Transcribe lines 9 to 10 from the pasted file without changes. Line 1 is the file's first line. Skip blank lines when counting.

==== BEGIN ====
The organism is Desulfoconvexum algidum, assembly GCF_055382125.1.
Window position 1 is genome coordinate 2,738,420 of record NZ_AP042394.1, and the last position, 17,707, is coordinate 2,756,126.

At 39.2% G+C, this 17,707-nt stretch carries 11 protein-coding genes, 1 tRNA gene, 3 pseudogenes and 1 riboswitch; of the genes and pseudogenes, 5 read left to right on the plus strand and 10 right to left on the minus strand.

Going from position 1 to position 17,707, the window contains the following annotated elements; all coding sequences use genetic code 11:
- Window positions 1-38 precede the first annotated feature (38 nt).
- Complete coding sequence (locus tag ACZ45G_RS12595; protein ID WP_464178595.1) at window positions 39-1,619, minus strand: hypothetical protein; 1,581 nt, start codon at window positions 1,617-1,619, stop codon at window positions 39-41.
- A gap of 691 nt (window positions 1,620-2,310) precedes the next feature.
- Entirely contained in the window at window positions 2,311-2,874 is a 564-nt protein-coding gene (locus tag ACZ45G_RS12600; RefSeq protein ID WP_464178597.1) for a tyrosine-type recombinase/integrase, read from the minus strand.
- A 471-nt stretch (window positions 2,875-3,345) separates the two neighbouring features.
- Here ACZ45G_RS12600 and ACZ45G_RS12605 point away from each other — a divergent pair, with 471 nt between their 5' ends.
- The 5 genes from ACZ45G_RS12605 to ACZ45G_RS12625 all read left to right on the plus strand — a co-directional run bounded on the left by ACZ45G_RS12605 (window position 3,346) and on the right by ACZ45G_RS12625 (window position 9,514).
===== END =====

- A 471-nt stretch (window positions 2,875-3,345) separates the two neighbouring features.
- Here ACZ45G_RS12600 and ACZ45G_RS12605 point away from each other — a divergent pair, with 471 nt between their 5' ends.